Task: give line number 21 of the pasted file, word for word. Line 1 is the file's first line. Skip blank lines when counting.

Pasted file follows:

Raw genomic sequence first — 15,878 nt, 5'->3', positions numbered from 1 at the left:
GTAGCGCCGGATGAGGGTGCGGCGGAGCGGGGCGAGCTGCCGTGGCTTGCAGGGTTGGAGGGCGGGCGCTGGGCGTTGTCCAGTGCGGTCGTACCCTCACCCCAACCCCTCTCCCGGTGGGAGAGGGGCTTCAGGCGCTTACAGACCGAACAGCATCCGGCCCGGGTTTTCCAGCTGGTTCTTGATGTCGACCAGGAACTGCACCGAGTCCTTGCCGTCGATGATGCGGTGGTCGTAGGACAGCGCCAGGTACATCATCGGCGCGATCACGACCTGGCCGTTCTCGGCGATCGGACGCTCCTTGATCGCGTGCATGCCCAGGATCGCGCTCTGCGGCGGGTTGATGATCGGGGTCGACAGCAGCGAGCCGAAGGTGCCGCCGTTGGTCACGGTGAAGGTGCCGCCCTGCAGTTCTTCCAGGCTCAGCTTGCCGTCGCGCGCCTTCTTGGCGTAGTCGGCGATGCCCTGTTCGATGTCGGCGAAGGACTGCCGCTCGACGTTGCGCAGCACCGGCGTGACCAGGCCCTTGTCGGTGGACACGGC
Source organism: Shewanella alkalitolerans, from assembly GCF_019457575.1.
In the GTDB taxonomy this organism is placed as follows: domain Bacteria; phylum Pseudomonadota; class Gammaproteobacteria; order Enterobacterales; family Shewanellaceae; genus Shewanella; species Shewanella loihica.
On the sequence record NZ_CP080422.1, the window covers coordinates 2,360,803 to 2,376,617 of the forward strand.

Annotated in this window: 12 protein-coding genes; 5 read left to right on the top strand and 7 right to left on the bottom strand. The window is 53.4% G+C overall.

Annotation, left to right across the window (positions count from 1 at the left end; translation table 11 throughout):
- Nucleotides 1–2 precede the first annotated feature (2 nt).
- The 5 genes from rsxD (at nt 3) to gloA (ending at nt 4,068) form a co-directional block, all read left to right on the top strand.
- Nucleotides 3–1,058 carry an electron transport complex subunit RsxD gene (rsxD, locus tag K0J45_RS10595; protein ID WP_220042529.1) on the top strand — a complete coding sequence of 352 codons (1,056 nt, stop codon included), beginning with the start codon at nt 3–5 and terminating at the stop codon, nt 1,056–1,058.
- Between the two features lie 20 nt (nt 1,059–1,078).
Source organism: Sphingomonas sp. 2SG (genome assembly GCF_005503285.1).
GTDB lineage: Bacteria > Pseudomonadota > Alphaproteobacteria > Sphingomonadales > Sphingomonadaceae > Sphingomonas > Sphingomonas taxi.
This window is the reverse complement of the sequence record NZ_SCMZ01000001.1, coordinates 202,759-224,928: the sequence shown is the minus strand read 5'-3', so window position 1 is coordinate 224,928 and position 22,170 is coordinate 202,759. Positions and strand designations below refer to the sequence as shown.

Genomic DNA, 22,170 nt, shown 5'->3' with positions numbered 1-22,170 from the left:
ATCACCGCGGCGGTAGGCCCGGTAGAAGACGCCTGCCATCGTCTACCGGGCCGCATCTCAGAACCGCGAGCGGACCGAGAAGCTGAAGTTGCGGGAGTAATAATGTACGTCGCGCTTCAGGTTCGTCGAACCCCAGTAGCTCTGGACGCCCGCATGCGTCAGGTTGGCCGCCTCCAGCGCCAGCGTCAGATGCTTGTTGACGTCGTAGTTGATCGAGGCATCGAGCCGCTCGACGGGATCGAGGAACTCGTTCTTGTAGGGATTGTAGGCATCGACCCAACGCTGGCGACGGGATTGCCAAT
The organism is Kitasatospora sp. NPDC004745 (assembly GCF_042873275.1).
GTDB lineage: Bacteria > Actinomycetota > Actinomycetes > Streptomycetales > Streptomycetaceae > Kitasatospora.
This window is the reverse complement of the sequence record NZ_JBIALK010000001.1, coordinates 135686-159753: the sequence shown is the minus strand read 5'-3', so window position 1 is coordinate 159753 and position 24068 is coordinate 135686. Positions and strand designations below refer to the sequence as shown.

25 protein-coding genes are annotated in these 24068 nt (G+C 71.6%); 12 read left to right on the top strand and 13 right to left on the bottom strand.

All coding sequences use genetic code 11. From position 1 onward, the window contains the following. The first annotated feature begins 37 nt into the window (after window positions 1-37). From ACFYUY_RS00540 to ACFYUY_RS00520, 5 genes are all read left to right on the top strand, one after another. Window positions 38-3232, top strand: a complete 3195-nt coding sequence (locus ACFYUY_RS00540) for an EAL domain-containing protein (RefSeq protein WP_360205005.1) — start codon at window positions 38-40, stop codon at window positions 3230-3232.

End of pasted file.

All coding sequences use genetic code 11. From position 1 onward, the window contains the following. The first annotated feature begins 37 nt into the window (after window positions 1-37). From ACFYUY_RS00540 to ACFYUY_RS00520, 5 genes are all read left to right on the top strand, one after another. Window positions 38-3232, top strand: a complete 3195-nt coding sequence (locus ACFYUY_RS00540) for an EAL domain-containing protein (RefSeq protein WP_360205005.1) — start codon at window positions 38-40, stop codon at window positions 3230-3232.